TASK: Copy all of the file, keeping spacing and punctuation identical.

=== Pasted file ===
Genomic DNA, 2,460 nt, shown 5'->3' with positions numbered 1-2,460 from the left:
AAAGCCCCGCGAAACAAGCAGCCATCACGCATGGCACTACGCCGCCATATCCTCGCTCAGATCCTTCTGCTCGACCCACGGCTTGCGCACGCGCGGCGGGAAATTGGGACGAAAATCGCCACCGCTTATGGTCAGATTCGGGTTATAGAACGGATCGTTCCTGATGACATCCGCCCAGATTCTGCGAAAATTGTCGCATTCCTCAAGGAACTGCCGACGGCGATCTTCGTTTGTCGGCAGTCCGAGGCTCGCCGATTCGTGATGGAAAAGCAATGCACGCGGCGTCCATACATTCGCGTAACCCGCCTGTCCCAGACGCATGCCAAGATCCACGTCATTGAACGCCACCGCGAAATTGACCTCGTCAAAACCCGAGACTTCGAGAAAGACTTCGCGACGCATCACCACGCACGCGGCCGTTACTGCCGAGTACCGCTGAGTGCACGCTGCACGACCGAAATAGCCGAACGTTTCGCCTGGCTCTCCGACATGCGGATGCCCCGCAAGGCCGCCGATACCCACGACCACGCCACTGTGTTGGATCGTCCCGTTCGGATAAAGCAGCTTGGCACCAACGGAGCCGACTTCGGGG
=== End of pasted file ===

Genomic DNA, 2,460 nt, shown 5'->3' with positions numbered 1-2,460 from the left:
AAAGCCCCGCGAAACAAGCAGCCATCACGCATGGCACTACGCCGCCATATCCTCGCTCAGATCCTTCTGCTCGACCCACGGCTTGCGCACGCGCGGCGGGAAATTGGGACGAAAATCGCCACCGCTTATGGTCAGATTCGGGTTATAGAACGGATCGTTCCTGATGACATCCGCCCAGATTCTGCGAAAATTGTCGCATTCCTCAAGGAACTGCCGACGGCGATCTTCGTTTGTCGGCAGTCCGAGGCTCGCCGATTCGTGATGGAAAAGCAATGCACGCGGCGTCCATACATTCGCGTAACCCGCCTGTCCCAGACGCATGCCAAGATCCACGTCATTGAACGCCACCGCGAAATTGACCTCGTCAAAACCCGAGACTTCGAGAAAGACTTCGCGACGCATCACCACGCACGCGGCCGTTACTGCCGAGTACCGCTGAGTGCACGCTGCACGACCGAAATAGCCGAACGTTTCGCCTGGCTCTCCGACATGCGGATGCCCCGCAAGGCCGCCGATACCCACGACCACGCCACTGTGTTGGATCGTCCCGTTCGGATAAAGCAGCTTGGCACCAACGGAGCCGACTTCGGGG